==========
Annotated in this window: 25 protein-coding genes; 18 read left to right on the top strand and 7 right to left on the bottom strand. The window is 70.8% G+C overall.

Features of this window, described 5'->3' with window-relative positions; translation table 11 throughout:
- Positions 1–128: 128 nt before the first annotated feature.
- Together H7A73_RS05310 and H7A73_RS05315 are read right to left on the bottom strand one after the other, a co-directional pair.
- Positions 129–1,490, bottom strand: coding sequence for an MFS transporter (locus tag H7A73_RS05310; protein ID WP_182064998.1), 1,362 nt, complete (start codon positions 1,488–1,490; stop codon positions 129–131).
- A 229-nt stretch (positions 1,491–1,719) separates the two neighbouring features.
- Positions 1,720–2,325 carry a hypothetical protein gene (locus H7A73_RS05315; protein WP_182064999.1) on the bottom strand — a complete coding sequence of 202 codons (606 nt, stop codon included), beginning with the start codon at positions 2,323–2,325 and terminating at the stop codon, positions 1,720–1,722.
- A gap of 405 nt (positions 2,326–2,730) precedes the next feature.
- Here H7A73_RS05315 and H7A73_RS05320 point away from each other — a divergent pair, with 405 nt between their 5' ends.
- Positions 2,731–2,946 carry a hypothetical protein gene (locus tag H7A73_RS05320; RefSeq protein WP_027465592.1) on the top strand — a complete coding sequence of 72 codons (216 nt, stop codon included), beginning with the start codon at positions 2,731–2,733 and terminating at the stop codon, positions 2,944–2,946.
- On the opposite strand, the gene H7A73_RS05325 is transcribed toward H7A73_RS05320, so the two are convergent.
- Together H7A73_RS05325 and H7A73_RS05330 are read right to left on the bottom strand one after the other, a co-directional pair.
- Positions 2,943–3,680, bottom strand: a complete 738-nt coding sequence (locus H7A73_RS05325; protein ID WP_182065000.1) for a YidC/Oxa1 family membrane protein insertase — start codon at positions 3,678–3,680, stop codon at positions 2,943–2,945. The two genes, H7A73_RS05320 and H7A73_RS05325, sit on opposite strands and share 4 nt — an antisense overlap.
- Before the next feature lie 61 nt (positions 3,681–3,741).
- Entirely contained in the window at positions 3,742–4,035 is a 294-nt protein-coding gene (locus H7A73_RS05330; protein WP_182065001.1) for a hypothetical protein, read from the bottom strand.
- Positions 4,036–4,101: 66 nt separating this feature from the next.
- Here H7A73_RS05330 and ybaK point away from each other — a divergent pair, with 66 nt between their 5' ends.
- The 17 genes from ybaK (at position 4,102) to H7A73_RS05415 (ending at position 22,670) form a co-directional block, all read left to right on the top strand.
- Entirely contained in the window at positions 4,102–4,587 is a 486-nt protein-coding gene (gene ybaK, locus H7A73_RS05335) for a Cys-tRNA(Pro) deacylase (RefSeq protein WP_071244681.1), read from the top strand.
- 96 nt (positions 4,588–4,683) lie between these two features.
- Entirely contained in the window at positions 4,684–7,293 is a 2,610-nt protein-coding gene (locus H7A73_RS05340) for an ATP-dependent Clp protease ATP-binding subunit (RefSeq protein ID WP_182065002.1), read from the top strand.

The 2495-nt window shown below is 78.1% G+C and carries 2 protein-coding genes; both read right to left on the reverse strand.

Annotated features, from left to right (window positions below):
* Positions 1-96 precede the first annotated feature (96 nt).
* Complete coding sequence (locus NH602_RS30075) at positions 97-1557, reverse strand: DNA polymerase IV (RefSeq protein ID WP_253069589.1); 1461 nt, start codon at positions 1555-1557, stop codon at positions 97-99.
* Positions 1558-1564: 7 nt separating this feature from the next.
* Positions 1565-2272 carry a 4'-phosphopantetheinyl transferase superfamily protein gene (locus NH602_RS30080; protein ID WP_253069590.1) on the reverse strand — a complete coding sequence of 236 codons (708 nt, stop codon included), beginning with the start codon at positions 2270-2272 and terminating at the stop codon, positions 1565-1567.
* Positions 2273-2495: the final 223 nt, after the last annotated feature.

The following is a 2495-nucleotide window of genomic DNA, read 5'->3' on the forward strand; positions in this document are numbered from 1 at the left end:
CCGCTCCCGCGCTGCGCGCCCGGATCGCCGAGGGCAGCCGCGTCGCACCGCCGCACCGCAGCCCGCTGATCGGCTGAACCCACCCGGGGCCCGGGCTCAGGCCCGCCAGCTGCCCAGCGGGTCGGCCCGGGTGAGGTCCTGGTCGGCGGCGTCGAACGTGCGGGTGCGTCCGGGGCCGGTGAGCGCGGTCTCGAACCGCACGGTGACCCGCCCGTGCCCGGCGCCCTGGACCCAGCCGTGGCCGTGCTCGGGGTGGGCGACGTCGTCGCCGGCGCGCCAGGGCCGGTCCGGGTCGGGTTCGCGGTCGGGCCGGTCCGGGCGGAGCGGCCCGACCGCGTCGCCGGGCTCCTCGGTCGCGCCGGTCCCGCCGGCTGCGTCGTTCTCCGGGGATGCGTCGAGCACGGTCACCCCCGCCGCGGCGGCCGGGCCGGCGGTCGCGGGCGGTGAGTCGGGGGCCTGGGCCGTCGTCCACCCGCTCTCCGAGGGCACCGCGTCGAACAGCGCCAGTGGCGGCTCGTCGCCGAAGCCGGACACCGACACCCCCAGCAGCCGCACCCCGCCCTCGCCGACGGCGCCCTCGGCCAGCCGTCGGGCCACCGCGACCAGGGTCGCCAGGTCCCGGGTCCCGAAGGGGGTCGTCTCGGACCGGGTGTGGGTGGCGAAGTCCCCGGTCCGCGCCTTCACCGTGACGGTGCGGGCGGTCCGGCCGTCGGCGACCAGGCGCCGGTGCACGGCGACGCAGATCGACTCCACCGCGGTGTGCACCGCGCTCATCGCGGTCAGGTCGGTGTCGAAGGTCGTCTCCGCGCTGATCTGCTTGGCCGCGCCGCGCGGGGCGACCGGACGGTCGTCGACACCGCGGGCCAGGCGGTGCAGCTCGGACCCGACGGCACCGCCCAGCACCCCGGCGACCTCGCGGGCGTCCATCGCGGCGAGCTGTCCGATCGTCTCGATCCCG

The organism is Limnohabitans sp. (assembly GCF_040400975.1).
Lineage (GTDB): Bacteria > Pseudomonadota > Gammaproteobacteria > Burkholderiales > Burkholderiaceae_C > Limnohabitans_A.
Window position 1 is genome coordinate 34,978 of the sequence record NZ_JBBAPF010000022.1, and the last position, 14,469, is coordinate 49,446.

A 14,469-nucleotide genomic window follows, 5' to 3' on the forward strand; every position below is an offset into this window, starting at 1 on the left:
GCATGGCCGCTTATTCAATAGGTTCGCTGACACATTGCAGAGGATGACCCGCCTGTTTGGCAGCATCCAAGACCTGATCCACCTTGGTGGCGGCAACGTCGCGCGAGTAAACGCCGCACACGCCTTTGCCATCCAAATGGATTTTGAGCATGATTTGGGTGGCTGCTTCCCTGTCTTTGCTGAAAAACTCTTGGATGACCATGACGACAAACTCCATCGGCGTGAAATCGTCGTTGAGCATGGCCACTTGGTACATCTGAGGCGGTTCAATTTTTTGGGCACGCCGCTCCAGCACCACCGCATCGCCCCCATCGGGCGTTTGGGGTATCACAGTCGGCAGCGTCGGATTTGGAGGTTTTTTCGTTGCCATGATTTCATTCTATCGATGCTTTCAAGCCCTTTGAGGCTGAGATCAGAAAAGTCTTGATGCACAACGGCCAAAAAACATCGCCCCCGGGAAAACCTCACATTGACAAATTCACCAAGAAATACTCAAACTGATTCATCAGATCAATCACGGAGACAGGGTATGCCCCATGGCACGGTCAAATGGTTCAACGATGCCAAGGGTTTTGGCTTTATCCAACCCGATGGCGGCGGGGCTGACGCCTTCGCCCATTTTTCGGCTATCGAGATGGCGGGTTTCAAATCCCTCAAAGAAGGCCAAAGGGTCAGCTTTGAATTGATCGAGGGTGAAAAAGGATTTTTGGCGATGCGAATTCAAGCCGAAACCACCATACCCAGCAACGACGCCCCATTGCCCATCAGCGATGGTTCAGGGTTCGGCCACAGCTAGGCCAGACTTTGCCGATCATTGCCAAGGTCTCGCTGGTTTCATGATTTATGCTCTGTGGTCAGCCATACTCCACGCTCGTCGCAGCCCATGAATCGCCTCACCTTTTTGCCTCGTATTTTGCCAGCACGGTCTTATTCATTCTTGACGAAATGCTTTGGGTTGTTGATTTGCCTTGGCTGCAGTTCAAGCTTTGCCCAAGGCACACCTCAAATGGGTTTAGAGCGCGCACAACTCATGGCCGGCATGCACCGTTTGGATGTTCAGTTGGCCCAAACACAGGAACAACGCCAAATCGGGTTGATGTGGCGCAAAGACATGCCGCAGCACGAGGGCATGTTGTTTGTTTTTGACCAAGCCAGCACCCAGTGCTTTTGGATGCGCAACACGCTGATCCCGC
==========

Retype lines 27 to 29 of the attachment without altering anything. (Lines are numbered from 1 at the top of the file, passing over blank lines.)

* Positions 1565-2272 carry a 4'-phosphopantetheinyl transferase superfamily protein gene (locus NH602_RS30080; protein ID WP_253069590.1) on the reverse strand — a complete coding sequence of 236 codons (708 nt, stop codon included), beginning with the start codon at positions 2270-2272 and terminating at the stop codon, positions 1565-1567.
* Positions 2273-2495: the final 223 nt, after the last annotated feature.

The following is a 2495-nucleotide window of genomic DNA, read 5'->3' on the forward strand; positions in this document are numbered from 1 at the left end: